Loading icon
Press enter or spacebar to select a desired language.
Health Information Center

Risk Factors for Osteoporosis

  • Amy Scholten, MPH
Publication Type:


Risk Factors for Osteoporosis

A risk factor is something that raises a person's chances of getting a disease or health problem. A person can have osteoporosis with or without the risks below. The more risks a person has, the greater the chances are.

Risk Factors for Women

Women are at greater risk of having osteoporosis than men. This is because they have less bone mass than men. Women also have a sudden drop in hormones (mainly estrogen) at menopause .

Missing a menstrual period for 3 months or longer ( amenorrhea ) can also raise the risk. This can happen with eating disorders or very hard exercise.

Risk Factors for Men

Men have a higher bone mass and lose calcium at a slower rate. But after age 50, bone loss slowly rises.

Low levels of testosterone play a role in bone loss. This may be linked to:

  • Aging
  • Prostate cancer treatment
  • A severe deficiency in the male sex hormone—hypogonadism

Risk Factors in Both Sexes


Bone building slows down as bone loss speeds up. This is normal as you age. But it makes the chances of having osteoporosis higher.


Having a family member with osteoporosis raises the risk. This is especially true if someone has or had a broken hip. Certain genetic diseases also raise the risk.


Not getting enough calcium or vitamin D is a main cause for osteoporosis. Other links to bone loss are too much alcohol or caffeine use. Eating a balanced diet with a lot of different foods is best.

Lack of Physical Activity

Regular physical activity keeps bones strong. Not exercising causes weaker muscles and poorer balance. This can lead to falls and broken bones.


Smoking disrupts bone and joint health. Low bone mass is more common in people who smoke.

Bone Structure and Body Weight

People who are underweight or have a small frame are more apt to get osteoporosis.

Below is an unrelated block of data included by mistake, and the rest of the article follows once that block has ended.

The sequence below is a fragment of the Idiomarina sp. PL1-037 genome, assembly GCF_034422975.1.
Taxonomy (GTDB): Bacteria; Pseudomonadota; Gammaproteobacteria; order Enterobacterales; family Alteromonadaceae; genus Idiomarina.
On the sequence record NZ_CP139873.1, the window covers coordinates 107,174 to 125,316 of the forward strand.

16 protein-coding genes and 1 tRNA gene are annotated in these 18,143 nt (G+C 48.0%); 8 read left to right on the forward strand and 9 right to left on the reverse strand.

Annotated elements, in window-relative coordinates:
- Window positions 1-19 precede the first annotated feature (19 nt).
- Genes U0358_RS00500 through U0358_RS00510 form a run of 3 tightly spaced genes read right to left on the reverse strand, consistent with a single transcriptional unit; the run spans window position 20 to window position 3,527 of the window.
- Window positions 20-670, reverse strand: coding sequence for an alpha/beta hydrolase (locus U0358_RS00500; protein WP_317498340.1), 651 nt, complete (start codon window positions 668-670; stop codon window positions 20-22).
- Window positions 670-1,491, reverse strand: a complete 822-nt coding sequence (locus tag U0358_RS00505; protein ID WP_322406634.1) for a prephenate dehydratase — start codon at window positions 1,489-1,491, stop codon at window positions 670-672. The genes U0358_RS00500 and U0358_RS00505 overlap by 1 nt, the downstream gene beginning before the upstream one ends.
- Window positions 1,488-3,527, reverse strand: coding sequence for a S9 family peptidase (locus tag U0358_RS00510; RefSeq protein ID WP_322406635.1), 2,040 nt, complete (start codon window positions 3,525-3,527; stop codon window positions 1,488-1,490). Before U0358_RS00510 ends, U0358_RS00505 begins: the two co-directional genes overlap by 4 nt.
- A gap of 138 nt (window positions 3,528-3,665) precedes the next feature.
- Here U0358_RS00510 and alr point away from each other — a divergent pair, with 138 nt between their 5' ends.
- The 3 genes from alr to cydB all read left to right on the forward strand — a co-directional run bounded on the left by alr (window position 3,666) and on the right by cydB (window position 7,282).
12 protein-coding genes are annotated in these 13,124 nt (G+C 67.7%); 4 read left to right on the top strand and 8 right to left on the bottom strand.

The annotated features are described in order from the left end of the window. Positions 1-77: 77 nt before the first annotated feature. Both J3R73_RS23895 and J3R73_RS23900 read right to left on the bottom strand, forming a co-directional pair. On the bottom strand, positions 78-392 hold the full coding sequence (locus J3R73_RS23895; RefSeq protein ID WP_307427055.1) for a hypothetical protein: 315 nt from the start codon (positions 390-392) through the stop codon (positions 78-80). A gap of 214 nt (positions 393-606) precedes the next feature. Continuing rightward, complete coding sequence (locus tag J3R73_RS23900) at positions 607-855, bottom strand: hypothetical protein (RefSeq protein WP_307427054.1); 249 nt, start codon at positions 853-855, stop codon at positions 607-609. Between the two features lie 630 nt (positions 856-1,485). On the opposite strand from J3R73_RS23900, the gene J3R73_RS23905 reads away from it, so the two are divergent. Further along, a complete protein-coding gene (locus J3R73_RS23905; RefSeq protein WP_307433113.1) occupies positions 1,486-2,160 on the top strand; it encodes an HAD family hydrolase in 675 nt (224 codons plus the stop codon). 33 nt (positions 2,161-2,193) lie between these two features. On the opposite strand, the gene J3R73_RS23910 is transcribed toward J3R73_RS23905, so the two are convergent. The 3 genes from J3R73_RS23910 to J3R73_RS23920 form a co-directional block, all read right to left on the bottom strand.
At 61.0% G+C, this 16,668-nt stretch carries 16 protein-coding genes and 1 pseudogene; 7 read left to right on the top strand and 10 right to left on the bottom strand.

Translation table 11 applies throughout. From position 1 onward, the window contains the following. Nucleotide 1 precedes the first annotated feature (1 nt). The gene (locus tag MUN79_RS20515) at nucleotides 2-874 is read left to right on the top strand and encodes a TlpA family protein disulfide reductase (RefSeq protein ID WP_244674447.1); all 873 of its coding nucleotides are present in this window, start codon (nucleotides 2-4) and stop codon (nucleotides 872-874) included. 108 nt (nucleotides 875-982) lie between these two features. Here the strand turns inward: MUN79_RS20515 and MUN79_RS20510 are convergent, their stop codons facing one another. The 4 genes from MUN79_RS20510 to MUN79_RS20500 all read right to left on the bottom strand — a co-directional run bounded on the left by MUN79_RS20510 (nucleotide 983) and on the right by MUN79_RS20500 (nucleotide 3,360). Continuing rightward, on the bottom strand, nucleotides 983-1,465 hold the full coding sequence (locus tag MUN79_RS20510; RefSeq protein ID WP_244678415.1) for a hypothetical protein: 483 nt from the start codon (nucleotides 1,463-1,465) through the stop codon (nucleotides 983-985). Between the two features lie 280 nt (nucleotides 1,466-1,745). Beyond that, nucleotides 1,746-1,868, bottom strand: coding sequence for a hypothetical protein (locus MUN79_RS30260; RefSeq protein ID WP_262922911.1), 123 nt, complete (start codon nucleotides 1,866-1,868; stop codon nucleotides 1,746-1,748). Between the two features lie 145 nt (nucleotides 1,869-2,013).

Lack of Sunlight

Sun on the skin is the main source of vitamin D. Vitamin D helps grow strong bones. People who do not get enough sun may have low vitamin D levels. This can also happen if a person does not eat enough foods with vitamin D.

Race and Ethnic Background

White, Asian, and Hispanic women are more likely to have osteoporosis. This may also be true in men, but to a lesser degree.

Medicines and Health Problems

The long term use of certain medicines such as:

  • Corticosteroids
  • Immune system suppressants
  • Chemotherapy
  • Gonadotropin releasing hormone
  • Antidepressants
  • Anti-seizures
  • Aluminum antacids
  • Proton pump inhibitors
  • Long term heparin therapy
  • Glitazones—used to treat diabetes

Talk to your doctor before stopping or changing medicines.

Long term health problems such as:


  • Conditions and medicines that can cause falls. National Osteoporosis Foundation website. Available at: https://www.bonehealthandosteoporosis.org/conditions-and-medicines-that-can-cause-falls.
  • LeBoff MS, Greenspan SL, et al. The clinician's guide to prevention and treatment of osteoporosis. Osteoporos Int. 2022;33(10):2049-2102.
  • Osteoporosis overview. NIH Osteoporosis and Related Bone Diseases National Resource Center website. Available at: https://www.bones.nih.gov/health-info/bone/osteoporosis/overview.
  • Osteoporosis causes and risk factors. EBSCO DynaMed website. Available at: https://www.dynamed.com/condition/osteoporosis-causes-and-risk-factors.
  • What women need to know. National Osteoporosis Foundation website. Available at: https://www.bonehealthandosteoporosis.org/preventing-fractures/general-facts/what-women-need-to-know.


  • April Scott, NP
Last Updated:

This content is reviewed regularly and is updated when new and relevant evidence is made available. This information is neither intended nor implied to be a substitute for professional medical advice. Always seek the advice of your physician or other qualified health provider prior to starting any new treatment or with questions regarding a medical condition.